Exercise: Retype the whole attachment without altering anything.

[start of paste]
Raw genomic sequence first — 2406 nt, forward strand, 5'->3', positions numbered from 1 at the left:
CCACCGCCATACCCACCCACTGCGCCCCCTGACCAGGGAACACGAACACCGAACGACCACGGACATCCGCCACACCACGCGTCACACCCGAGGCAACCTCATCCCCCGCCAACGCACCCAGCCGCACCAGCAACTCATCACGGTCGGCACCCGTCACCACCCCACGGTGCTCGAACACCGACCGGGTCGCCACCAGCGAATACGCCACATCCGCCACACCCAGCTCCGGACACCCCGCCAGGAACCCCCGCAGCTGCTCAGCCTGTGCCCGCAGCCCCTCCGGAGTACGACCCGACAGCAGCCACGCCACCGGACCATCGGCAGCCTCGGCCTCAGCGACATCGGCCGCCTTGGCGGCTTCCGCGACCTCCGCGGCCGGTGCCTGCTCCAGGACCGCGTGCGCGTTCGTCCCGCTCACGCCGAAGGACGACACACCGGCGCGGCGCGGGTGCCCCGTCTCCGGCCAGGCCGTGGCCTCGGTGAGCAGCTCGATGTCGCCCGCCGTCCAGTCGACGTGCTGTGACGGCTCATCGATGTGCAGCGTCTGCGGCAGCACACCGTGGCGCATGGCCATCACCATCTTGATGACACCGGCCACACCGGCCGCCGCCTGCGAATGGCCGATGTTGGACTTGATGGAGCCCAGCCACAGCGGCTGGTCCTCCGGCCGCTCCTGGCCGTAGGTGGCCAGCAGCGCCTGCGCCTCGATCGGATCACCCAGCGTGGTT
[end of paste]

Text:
Raw genomic sequence first — 2406 nt, forward strand, 5'->3', positions numbered from 1 at the left:
CCACCGCCATACCCACCCACTGCGCCCCCTGACCAGGGAACACGAACACCGAACGACCACGGACATCCGCCACACCACGCGTCACACCCGAGGCAACCTCATCCCCCGCCAACGCACCCAGCCGCACCAGCAACTCATCACGGTCGGCACCCGTCACCACCCCACGGTGCTCGAACACCGACCGGGTCGCCACCAGCGAATACGCCACATCCGCCACACCCAGCTCCGGACACCCCGCCAGGAACCCCCGCAGCTGCTCAGCCTGTGCCCGCAGCCCCTCCGGAGTACGACCCGACAGCAGCCACGCCACCGGACCATCGGCAGCCTCGGCCTCAGCGACATCGGCCGCCTTGGCGGCTTCCGCGACCTCCGCGGCCGGTGCCTGCTCCAGGACCGCGTGCGCGTTCGTCCCGCTCACGCCGAAGGACGACACACCGGCGCGGCGCGGGTGCCCCGTCTCCGGCCAGGCCGTGGCCTCGGTGAGCAGCTCGATGTCGCCCGCCGTCCAGTCGACGTGCTGTGACGGCTCATCGATGTGCAGCGTCTGCGGCAGCACACCGTGGCGCATGGCCATCACCATCTTGATGACACCGGCCACACCGGCCGCCGCCTGCGAATGGCCGATGTTGGACTTGATGGAGCCCAGCCACAGCGGCTGGTCCTCCGGCCGCTCCTGGCCGTAGGTGGCCAGCAGCGCCTGCGCCTCGATCGGATCACCCAGCGTGGTT